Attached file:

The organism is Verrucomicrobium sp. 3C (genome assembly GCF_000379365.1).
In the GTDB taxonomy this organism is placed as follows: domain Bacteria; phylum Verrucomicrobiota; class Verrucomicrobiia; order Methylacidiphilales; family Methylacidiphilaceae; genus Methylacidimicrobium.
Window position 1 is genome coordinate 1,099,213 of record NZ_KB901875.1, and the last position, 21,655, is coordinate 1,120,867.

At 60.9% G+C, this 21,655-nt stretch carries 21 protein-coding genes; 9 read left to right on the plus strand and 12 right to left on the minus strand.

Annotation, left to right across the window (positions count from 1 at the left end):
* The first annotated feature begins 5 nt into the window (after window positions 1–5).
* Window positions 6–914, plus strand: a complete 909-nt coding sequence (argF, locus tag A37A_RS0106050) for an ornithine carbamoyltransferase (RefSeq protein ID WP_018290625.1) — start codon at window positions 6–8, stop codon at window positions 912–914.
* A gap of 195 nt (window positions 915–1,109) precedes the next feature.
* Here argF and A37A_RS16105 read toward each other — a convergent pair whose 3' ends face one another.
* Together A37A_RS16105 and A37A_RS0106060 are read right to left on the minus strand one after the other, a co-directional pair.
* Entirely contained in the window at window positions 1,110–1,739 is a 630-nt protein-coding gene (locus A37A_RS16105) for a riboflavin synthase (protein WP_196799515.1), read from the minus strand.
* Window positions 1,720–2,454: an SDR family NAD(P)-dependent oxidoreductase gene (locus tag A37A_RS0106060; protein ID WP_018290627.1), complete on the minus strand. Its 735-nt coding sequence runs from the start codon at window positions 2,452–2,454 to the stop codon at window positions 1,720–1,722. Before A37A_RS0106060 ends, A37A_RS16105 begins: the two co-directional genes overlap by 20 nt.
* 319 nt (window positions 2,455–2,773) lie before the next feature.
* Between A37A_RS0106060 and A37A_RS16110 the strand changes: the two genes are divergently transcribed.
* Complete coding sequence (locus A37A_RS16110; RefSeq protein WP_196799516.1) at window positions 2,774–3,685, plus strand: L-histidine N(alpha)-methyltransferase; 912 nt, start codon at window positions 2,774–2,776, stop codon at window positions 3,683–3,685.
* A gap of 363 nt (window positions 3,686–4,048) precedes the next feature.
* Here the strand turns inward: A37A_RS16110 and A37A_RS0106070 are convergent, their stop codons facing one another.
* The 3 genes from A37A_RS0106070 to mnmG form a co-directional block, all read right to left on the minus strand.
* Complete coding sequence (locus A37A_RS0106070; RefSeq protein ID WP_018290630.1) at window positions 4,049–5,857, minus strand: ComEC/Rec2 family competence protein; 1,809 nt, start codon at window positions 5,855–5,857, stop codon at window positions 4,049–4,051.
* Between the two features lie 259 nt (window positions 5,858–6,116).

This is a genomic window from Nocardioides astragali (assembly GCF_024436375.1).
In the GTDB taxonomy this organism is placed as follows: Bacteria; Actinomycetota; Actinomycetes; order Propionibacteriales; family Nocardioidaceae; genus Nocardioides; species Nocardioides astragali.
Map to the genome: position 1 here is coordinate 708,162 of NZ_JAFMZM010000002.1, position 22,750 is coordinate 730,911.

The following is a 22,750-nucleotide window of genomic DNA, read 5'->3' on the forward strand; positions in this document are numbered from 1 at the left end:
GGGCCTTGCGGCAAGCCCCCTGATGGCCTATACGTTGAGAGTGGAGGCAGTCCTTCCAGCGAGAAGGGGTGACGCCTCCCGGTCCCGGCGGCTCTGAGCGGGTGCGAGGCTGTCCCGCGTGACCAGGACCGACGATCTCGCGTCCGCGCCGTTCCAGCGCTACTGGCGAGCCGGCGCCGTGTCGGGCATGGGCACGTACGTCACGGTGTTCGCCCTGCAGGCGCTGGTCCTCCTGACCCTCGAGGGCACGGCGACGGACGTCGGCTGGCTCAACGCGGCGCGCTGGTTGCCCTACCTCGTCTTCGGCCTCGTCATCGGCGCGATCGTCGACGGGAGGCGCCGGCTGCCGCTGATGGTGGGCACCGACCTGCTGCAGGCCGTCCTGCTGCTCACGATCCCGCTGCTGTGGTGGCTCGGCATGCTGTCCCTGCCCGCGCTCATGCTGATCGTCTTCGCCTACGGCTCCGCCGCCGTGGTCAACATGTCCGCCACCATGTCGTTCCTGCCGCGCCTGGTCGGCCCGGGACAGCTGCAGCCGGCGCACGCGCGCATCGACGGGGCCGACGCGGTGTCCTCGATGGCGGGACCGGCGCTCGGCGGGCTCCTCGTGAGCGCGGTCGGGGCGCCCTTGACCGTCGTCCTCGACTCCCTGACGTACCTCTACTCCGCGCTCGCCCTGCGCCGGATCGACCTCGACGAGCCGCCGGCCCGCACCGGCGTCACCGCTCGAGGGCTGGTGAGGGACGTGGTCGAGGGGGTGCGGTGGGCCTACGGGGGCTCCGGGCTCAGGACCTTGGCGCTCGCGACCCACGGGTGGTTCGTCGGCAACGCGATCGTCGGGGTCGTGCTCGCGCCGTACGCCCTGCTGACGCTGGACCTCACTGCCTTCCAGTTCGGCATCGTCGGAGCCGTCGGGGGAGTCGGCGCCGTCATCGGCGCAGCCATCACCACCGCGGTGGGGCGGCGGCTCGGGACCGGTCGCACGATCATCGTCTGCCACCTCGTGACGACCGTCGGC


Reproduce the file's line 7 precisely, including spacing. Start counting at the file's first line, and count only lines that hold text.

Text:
* Window positions 6–914, plus strand: a complete 909-nt coding sequence (argF, locus tag A37A_RS0106050) for an ornithine carbamoyltransferase (RefSeq protein ID WP_018290625.1) — start codon at window positions 6–8, stop codon at window positions 912–914.